• Repaint brightly and boldly colored rooms to a neutral tone. What was an eye-popping room when fully-furnished may appear stark and small when empty.
  • To thwart unwelcome visits, give the house a lived-in look. Set a couple of lamps on timers, and ask a neighbor or friend check on the house daily to collect mail, park a car in the driveway, and close and open drapes and windows. Continue using a gardening service or hire someone to cut the grass regularly. During the winter months, arrange to have snow shoveled from the walks and driveway.
  • If available, consider employing a home manager or house sitter. At little or no cost to homeowners, the house is furnished and decorated for show-to-sell condition. Most companies require home managers to mow the lawn, shovel snow, even pay pool maintenance and utilities. Having someone living on site discourages vandalism, protects against deterioration and weather hazards and may even reduce insurance costs. (Check with your insurance carrier.)
  • Leave the utilities connected. Depending on the season, make sure the thermostat in the house is set at a comfortable level. You don’t want a potential buyer to run through the home because it is too hot or cold.
  • Review your homeowner’s insurance policy with your insurance agent to find out what the stipulations and coverage pertain to your vacant home.
  • Find a real estate professional with experience selling vacant houses. Often, these sales professionals specialize in relocation. You want to make sure that you are comfortable with your lines of communication. If you will be residing in another town, come up with an agreement on how often your representative will check on the home and what should be done if a problem develops.

Although a vacant house presents certain challenges, it does not need to be difficult to sell.

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Conejo Valley Market Trend – January ’08

Here are the stats for the number of homes sold in the Conejo Valley since 2003. Notice that for January the number is higher than the last two years.

Click on image to enlarge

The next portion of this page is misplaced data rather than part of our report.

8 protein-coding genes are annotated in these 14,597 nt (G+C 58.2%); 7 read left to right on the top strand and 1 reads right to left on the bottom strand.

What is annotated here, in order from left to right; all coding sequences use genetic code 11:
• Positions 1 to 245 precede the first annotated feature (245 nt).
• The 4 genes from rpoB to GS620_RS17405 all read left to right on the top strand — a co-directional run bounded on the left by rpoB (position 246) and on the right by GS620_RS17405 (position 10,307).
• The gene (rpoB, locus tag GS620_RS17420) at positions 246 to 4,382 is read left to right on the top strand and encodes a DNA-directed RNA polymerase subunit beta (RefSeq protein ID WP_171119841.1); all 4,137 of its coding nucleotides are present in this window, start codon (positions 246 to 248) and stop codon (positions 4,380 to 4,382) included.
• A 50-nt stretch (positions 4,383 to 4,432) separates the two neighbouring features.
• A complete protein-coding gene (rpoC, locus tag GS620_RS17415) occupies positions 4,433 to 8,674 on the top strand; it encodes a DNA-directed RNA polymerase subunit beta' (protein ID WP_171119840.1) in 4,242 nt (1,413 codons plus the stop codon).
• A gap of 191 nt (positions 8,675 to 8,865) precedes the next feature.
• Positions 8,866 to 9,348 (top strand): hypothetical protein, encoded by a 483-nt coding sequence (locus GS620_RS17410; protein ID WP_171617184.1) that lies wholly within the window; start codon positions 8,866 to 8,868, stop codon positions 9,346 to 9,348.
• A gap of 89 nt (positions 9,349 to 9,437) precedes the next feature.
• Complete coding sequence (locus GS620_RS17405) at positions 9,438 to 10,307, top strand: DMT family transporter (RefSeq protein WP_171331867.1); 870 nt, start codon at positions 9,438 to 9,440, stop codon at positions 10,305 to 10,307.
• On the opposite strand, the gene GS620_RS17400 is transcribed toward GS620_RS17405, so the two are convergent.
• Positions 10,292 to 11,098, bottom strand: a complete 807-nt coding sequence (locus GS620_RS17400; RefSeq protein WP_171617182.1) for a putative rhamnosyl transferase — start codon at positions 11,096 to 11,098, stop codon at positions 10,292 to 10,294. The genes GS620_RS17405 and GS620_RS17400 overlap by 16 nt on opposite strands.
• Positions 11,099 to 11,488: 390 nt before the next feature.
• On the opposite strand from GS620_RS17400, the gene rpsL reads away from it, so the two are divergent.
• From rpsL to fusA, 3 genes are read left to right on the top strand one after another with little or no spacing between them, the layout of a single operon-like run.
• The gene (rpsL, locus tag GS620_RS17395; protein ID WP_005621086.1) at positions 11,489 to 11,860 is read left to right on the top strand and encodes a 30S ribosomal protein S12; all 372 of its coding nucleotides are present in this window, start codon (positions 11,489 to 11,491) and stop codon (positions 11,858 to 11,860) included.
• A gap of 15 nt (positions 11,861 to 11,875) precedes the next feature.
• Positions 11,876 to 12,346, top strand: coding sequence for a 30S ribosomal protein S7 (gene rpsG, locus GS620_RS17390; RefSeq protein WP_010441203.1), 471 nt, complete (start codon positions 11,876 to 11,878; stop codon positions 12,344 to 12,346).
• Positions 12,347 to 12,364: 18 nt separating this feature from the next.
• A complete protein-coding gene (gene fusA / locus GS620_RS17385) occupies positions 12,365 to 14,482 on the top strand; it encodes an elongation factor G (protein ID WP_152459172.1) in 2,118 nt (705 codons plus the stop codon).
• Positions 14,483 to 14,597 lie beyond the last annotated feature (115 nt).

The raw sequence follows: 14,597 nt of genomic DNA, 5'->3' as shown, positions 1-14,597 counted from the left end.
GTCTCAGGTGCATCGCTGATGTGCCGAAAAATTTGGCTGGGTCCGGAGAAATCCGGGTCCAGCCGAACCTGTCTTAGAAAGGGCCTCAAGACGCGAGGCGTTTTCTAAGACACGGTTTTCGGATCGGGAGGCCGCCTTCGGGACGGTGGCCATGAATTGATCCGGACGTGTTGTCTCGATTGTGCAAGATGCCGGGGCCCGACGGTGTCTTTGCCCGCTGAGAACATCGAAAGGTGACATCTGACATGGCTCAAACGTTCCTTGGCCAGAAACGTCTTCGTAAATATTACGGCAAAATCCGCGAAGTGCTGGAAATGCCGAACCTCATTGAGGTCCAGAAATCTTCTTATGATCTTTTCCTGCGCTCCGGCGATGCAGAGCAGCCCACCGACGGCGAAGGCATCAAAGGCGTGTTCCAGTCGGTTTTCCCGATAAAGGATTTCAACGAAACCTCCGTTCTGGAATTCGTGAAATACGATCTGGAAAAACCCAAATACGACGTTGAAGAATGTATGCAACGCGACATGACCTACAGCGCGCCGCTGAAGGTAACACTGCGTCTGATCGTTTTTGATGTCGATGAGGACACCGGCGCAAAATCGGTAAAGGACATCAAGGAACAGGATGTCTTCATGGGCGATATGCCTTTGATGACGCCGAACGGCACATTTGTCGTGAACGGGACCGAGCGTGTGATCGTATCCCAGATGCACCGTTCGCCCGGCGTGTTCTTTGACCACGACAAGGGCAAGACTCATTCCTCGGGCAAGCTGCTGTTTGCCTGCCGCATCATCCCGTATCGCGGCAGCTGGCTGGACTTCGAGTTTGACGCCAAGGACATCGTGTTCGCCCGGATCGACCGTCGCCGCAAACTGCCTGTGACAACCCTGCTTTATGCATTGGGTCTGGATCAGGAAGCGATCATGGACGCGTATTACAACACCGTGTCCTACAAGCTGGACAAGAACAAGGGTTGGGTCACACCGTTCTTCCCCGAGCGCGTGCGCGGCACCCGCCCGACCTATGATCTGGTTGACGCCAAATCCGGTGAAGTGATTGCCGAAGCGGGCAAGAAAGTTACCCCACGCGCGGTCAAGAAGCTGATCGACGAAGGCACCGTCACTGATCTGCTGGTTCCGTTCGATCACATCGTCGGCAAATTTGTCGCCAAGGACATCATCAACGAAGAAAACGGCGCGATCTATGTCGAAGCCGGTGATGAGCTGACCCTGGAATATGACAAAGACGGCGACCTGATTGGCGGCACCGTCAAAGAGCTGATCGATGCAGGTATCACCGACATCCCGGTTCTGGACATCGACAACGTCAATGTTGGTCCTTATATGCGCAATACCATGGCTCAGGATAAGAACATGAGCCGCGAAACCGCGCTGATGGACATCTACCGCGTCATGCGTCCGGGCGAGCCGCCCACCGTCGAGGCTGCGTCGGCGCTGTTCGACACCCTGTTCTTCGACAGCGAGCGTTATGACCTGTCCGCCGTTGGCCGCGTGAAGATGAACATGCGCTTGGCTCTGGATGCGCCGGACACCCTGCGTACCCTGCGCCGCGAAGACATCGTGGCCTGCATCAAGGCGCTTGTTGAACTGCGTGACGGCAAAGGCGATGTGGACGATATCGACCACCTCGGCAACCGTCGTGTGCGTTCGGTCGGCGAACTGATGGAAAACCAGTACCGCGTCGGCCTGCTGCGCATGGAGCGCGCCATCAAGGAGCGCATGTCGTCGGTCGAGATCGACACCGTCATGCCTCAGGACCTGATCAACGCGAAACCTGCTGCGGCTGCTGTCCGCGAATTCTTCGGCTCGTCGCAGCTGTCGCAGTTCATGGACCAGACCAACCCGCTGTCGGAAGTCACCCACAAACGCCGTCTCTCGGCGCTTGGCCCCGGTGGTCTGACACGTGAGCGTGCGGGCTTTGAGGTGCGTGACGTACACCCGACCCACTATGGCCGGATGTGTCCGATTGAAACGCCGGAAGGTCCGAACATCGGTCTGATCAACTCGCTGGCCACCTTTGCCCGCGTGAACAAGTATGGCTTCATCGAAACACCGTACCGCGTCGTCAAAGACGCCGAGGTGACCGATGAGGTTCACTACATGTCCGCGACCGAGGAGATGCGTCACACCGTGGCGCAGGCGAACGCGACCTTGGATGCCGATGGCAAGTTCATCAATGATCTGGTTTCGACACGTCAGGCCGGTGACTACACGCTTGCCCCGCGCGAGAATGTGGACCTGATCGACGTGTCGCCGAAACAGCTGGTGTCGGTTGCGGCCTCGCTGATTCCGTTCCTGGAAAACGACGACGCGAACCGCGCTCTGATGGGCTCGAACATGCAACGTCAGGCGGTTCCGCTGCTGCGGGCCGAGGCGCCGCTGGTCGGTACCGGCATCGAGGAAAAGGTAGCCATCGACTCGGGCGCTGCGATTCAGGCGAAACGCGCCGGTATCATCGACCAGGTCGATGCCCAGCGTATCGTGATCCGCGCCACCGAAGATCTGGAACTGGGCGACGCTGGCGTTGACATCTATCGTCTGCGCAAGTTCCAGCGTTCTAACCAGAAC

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Group says more Californians can afford to buy their first home

Some 33 percent of households in the state were able to afford their first home in the last three months of the year, according to the CALIFORNIA ASSOCIATION OF REALTORS®. That’s up from 25 percent in the same three months of 2006. The trade group for real estate agents calculates affordability based on the minimum household income required to make a 10 percent down payment and secure an adjustable interest rate loan at 6.21 percent.

MAKING SENSE OF THE STORY FOR CONSUMERS

• As the median home price declines, many potential home buyers who had previously believed an entry-level home was out of reach may now find themselves in a position to buy.

• The median price of an existing, single-family detached home in California during December 2007 was $475,460, a 16.5 percent decrease from the revised $569,350 median for December 2006.

• Prospective buyers for the most part need not worry about the bidding wars that drove up home prices during the housing boom.

• First-time home buyers needed to earn an annual income of $82,200 to buy an entry-level home in California in the fourth quarter of 2007, down 15 percent from the $96,600 annual income needed to buy during the last three months of 2006.

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Things You Should Know…

• Equity—the value of a property after all debts have been paid—is an important component of wealth building because it can be a safety net for emergencies or hard times. It also can be used to launch a business or pay for college tuition, both of which have the potential to create future earnings.

• Teenage students raised by home-owning parents are less likely to drop out of school than teens raised by renters, according to the “Journal of Urban Economics.”

• Homeowners are less likely to be crime victims than renters because neighborhoods where owners have a stake in the community are more stable, according to “Social Forces.”